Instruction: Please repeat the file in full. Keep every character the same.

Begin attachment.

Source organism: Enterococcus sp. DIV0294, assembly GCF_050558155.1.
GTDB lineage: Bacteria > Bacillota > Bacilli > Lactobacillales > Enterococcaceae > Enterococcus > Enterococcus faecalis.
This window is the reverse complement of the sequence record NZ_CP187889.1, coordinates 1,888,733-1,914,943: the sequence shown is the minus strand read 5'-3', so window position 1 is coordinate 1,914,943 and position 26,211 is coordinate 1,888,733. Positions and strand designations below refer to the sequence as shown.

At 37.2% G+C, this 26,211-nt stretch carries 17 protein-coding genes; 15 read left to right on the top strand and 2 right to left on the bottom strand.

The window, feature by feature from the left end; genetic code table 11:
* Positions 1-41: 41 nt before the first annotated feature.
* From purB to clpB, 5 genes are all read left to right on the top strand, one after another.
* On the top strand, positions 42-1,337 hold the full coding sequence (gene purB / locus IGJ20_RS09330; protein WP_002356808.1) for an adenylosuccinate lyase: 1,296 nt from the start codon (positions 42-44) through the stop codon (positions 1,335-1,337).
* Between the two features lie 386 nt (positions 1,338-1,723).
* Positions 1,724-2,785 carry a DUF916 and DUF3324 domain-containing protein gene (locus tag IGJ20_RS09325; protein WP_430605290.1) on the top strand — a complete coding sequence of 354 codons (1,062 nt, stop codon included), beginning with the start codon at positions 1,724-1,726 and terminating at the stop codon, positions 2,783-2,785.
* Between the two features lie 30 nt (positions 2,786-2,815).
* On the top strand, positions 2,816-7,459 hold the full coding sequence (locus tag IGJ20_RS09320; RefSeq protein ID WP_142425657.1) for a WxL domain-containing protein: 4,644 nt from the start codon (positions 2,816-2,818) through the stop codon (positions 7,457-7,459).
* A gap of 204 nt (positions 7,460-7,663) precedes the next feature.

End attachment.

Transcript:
Source organism: Enterococcus sp. DIV0294, assembly GCF_050558155.1.
GTDB lineage: Bacteria > Bacillota > Bacilli > Lactobacillales > Enterococcaceae > Enterococcus > Enterococcus faecalis.
This window is the reverse complement of the sequence record NZ_CP187889.1, coordinates 1,888,733-1,914,943: the sequence shown is the minus strand read 5'-3', so window position 1 is coordinate 1,914,943 and position 26,211 is coordinate 1,888,733. Positions and strand designations below refer to the sequence as shown.

At 37.2% G+C, this 26,211-nt stretch carries 17 protein-coding genes; 15 read left to right on the top strand and 2 right to left on the bottom strand.

The window, feature by feature from the left end; genetic code table 11:
* Positions 1-41: 41 nt before the first annotated feature.
* From purB to clpB, 5 genes are all read left to right on the top strand, one after another.
* On the top strand, positions 42-1,337 hold the full coding sequence (gene purB / locus IGJ20_RS09330; protein WP_002356808.1) for an adenylosuccinate lyase: 1,296 nt from the start codon (positions 42-44) through the stop codon (positions 1,335-1,337).
* Between the two features lie 386 nt (positions 1,338-1,723).
* Positions 1,724-2,785 carry a DUF916 and DUF3324 domain-containing protein gene (locus tag IGJ20_RS09325; protein WP_430605290.1) on the top strand — a complete coding sequence of 354 codons (1,062 nt, stop codon included), beginning with the start codon at positions 1,724-1,726 and terminating at the stop codon, positions 2,783-2,785.
* Between the two features lie 30 nt (positions 2,786-2,815).
* On the top strand, positions 2,816-7,459 hold the full coding sequence (locus tag IGJ20_RS09320; RefSeq protein ID WP_142425657.1) for a WxL domain-containing protein: 4,644 nt from the start codon (positions 2,816-2,818) through the stop codon (positions 7,457-7,459).
* A gap of 204 nt (positions 7,460-7,663) precedes the next feature.